Wednesday, October 24, 2018

Fighting counterfeits: An open source system for identifying and blocking irregular devices in the networks

Counterfeit and stolen mobile devices are a serious problem in many countries, in particular in South Asia, Latin America and Africa. Consumers are in danger of having their financial and personal data stolen, countries and their economies miss out on millions of dollars in lost revenue, and the national telecom networks suffer from those devices disrupting the quality of service. Another major impact of this shadow economy is the safety and security in these countries. 

Several governments have recognized the problem and are willing to tackle it. They are looking to industry to propose systems that will allow them to identify irregular and/or fraudulent devices and block them from accessing the national telecom networks. One such system is Device Identification, Registration and Blocking System (DIRBS), developed by Qualcomm Technologies Inc (QTI) and recently contributed to the open-source software community.

DIRBS is being implemented or considered for implementation in a number of countries. For example, in Pakistan, the Pakistan Telecommunication Authority (PTA) is launching DIRBS to ensure that stolen and lost phones, as well as phones with duplicate or non-standard identifiers (IMEIs) are blocked in the country, and to protect mobile phone users’ data across the country.

QTI contributed the DIRBS platform to the open-source software community in September 2018, and we have asked Mohammad Raheel Kamal, Senior Director at Qualcomm Incorporated, for more details.


What was your initial motivation in developing DIRBS? 

The multi-billion-dollar stolen and counterfeit phone business has widespread repercussions for consumers, governments, genuine manufacturers and the technology industry alike. According to a European Union Intellectual Property Office study published in February 2017 on the economic cost of IPR infringement in the smartphones sector, 184 million counterfeit mobile phones were sold globally in 2015 alone. What’s more, the estimated amount of sales lost due to these devices reaches a whopping 45.3B Euros. Despite the prevalence of this issue, governments have struggled to find effective solutions.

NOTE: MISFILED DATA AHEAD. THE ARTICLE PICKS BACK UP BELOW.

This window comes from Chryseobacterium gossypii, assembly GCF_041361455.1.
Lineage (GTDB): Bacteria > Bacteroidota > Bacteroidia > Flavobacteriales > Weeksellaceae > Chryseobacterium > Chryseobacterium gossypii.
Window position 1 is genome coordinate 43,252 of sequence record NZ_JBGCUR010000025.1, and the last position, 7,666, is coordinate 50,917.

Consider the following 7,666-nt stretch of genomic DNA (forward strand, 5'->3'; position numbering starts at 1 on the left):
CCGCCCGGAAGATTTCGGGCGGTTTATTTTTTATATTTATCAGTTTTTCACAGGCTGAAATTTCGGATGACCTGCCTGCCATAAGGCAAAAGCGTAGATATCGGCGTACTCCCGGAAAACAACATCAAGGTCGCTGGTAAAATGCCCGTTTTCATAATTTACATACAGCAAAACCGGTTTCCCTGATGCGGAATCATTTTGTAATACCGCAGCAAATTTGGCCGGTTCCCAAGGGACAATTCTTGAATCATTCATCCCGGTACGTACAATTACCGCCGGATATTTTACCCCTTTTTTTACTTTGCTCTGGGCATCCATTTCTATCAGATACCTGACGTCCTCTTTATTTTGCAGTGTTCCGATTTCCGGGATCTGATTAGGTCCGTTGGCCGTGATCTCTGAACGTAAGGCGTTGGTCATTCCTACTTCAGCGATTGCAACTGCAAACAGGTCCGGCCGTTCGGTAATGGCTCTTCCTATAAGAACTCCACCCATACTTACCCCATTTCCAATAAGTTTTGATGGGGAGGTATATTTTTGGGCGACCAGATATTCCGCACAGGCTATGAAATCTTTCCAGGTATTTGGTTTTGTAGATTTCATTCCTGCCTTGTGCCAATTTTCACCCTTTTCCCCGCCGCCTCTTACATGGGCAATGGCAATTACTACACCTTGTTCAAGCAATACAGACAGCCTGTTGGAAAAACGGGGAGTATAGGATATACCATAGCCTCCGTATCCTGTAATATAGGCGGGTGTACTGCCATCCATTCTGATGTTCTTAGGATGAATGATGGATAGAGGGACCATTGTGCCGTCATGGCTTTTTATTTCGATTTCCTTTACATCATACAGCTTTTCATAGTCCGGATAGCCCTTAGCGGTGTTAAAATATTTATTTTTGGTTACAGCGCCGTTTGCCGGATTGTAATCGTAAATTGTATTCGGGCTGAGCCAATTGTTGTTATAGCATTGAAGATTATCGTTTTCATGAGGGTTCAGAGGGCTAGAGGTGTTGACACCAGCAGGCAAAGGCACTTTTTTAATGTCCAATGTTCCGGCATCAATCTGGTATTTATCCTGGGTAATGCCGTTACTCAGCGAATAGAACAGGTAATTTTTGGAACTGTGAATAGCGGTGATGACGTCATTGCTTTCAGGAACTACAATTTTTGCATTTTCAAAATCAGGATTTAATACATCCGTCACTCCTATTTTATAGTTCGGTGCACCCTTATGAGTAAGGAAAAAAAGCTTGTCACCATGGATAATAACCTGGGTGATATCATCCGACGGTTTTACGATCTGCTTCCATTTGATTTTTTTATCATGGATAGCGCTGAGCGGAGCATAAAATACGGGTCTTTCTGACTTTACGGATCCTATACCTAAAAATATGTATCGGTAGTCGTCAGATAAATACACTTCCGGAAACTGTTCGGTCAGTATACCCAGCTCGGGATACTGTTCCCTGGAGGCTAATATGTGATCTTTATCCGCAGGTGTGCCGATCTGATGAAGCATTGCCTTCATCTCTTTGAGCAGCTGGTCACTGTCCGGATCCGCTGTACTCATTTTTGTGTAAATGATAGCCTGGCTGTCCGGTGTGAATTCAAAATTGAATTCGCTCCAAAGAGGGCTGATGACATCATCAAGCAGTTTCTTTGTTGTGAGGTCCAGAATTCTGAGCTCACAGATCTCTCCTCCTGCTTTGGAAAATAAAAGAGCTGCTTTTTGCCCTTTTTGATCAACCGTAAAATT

Illegal and counterfeit devices bring a multitude of issues, from environmental, health and safety, to unfair competition, tax and royalty evasion, and network quality issues. Consumers buying counterfeit products risk exposure to hazardous components as well as malware designed to steal personal information. Governments lose revenue from lost duties and sales tax and the ability to enforce protection laws relating to cybersecurity and intellectual property. Genuine OEMs lose revenue in competition with the less expensive counterfeit products, and the mobile network capacity is negatively impacted by such devices. In addition, these counterfeit devices do not offer advanced features and technologies that companies, such as Qualcomm, develop and bring to the market which benefit the entire ecosystem.

Qualcomm is focused on enabling our customers and the wider ecosystem, and one of the key ways we do this is through our Engineering Services Group – a team dedicated to helping the ecosystem deploy and optimize mobile technology. They developed a software platform that leverages each device’s unique identifier to combat the issues of counterfeit and stolen phones. The platform — called the Device Identification, Registration, and Blocking System (DIRBS) — baselines existing devices currently active in a country and checks newly activated devices. Specifically, it ensures they aren’t stolen, have been properly imported, have passed required certifications, and have properly allocated globally unique identifiers. Regulators can then take action to mitigate the devices that do not meet these standards from being registered with cellular networks.


What does DIRBS look like once deployed? How does it work? 

Every mobile device has a unique number, called an International Mobile Equipment Identity (IMEI) identification, allocated by the GSMA. Each IMEI corresponds to a given manufacturer and make and model. The DIRBS platform is used to create a country-specific database that interfaces at different levels of detail with operators, local manufacturers, importers, consumers, customs, law enforcement and the global GSMA IMEI database. The DIRBS analysis engine identifies fraudulent devices with an unauthorized IMEI and generates lists of these devices, which can be provided to operators so appropriate action can be taken per the country-specific regulations.